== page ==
Naming: It’s What’s for Dinner

By 100m
August 19, 2015
Reading Time: 2 minutes
Filed under Naming

If you were to take a walk through a California orchard in 1920 or so, you might come across a tree bearing a large, egg-shaped fruit. The fruit is covered in tough, green skin. Plucked from the tree, it ripens, turning a duller green. You would know it as the alligator pear.

The avocado, as we call it today, was little more than a backwater oddity at the beginning of the 20th century, with paltry recognition among American consumers. The California Avocado Growers’ Exchange figured the fruit’s low popularity might be the result of its misleading and vaguely sinister name. In a concerted effort to market their product, the growers successfully lobbied retailers to sell the fruit as an avocado, at that time a more obscure word. “Avocado” itself is a corruption of the Aztec ahuacacuahatl, meaning “testicle tree.” Good thing the average American consumer isn’t proficient in Aztec.

Avocados aren’t the only foods that have been renamed to broaden their appeal or ditch unsavory associations. The kiwi was formerly known as the Chinese gooseberry. Canola oil is also the product of renaming. The name’s formulation (CANadian Oil, Low Acid) is clunky as all hell, but it was almost impossible not to improve on the original name: rapeseed oil.

The sea urchin was originally called the sea hedgehog, urchin itself (from the Latin: hericus) being an archaic name for the spiny mammal. If neither of these strikes you as particularly appetizing, consider the fact that Maine lobsterman fondly referred to them as whore’s eggs. It took the rise of sushi in America to transform the spiny invertebrates from obnoxious bycatch to prized delicacy. If you see them on a menu today, they’ll most likely appear under their Japanese name: uni.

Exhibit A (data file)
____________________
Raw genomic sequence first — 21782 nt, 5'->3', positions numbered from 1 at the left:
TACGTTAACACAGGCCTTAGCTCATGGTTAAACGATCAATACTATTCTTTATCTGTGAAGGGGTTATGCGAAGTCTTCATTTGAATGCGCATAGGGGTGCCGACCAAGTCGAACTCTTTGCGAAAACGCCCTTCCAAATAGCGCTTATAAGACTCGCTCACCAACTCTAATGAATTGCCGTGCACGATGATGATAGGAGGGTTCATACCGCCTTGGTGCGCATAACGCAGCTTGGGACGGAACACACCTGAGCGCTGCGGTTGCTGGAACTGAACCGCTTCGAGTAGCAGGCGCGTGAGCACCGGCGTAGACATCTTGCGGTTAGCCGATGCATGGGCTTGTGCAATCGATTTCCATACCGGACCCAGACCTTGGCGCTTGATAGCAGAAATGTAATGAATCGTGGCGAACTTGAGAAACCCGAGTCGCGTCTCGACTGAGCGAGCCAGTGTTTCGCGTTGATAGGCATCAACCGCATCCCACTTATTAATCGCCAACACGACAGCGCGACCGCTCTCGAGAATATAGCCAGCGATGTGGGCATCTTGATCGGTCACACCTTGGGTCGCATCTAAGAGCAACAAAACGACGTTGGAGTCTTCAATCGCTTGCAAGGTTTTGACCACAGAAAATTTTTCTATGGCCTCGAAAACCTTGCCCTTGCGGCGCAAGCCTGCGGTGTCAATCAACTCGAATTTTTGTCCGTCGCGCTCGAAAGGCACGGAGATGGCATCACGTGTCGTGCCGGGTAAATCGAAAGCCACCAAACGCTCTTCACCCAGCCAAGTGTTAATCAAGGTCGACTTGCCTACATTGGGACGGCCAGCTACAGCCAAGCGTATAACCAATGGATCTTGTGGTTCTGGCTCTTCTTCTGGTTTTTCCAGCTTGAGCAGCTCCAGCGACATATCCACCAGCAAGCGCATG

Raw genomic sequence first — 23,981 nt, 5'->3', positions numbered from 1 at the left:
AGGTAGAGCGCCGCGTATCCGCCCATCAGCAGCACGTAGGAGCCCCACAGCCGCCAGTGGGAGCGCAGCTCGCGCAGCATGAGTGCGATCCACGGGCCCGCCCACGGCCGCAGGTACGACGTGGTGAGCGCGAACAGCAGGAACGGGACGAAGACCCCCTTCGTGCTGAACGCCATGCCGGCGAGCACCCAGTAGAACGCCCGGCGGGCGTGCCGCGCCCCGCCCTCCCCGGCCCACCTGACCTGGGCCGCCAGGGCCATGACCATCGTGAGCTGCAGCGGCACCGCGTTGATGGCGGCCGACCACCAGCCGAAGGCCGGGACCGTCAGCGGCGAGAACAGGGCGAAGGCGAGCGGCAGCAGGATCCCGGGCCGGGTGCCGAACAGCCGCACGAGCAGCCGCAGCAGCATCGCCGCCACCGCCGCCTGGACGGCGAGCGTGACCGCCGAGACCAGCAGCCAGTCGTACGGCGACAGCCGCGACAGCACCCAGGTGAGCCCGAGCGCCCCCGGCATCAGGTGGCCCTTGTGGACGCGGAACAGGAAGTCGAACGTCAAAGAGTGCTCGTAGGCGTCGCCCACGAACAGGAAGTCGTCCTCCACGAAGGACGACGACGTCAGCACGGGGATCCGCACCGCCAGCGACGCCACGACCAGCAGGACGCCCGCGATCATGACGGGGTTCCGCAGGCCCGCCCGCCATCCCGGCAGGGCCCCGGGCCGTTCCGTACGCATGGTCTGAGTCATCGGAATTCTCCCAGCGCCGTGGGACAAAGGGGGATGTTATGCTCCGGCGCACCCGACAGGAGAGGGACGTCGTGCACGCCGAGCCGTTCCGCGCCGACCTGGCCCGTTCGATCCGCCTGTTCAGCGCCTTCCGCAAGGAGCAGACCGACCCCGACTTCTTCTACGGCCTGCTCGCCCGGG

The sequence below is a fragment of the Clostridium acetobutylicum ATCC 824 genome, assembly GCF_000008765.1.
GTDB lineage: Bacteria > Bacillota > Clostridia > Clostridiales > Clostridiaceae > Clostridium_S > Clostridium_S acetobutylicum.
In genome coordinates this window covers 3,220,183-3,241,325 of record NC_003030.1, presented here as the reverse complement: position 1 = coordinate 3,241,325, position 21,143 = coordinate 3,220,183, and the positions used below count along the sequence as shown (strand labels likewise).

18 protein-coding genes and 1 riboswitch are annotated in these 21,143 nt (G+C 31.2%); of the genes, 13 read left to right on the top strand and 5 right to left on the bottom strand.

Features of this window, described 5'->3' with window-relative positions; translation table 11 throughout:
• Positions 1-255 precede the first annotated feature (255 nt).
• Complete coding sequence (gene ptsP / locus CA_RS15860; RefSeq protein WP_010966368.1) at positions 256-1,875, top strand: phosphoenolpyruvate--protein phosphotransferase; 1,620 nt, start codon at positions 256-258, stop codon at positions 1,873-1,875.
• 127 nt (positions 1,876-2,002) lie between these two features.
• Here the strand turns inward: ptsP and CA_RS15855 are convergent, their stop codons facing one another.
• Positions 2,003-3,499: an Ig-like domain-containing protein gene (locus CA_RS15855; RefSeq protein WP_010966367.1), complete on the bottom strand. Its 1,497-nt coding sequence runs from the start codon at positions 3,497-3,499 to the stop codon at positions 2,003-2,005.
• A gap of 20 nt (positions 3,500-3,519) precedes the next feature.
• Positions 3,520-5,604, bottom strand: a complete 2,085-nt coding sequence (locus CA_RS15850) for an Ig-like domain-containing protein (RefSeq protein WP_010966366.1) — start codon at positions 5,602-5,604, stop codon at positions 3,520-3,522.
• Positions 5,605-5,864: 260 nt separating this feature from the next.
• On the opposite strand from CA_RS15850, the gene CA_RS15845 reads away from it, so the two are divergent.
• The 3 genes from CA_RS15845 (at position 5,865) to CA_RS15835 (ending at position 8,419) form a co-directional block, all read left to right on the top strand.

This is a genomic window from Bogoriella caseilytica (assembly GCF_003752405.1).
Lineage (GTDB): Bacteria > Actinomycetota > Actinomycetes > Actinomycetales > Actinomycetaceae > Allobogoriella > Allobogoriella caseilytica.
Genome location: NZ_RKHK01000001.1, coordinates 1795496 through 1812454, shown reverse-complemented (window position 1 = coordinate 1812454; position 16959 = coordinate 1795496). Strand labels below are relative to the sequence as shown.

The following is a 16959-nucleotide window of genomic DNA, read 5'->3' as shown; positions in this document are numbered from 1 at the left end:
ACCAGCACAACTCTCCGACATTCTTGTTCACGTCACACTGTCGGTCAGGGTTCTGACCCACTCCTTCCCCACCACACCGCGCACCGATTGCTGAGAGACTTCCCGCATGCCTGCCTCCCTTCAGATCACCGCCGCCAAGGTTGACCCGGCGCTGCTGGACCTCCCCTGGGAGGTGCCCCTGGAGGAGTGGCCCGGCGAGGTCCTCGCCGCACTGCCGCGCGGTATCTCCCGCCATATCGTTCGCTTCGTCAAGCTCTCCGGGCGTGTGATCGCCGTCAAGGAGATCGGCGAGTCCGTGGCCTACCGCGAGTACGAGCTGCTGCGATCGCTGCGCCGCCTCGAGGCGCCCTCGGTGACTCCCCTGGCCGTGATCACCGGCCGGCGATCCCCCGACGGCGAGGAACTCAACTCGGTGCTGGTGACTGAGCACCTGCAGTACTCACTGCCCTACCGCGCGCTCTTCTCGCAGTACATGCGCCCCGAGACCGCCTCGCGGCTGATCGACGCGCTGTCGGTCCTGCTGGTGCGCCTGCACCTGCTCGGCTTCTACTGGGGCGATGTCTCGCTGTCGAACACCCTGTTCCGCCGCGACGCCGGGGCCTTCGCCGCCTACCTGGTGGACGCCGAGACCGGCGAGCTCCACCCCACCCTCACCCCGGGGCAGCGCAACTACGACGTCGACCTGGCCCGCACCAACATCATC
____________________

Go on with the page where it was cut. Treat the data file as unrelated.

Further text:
Renaming foodstuffs, like renaming any brand, has drastic real-world consequences. Consider the Patagonian toothfish. Ugly and obscure, yet large and easily caught, it was the perfect candidate for a rebranding. To make it more appealing to Americans, fish wholesaler Lee Lantz coined the name “Chilean Sea Bass.” The resulting surge in the fish’s popularity made it a staple at chic restaurants, but it also devastated the Antarctic’s wild toothfish stock. Though international law restricts toothfishing, unscrupulous captains routinely flout these regulations.

Shady behavior in the fishing industry isn’t limited to fishing crews. Lax FDA nomenclature requirements for fish mean that vendors and restaurant owners can take extreme liberties in describing the catch of the day. If you order fried grouper, you could end up eating one of no fewer than sixty-four different species, from the graysby to the endangered goliath grouper. Pressure is mounting for the FDA to adopt a “one name, one fish” rule for naming, which would spice things up a lot on menus. After all, why eat a snapper when you could go for a wenchman, a pinjalo, or a crimson jobfish? Just don’t brag about filleting a dolphin.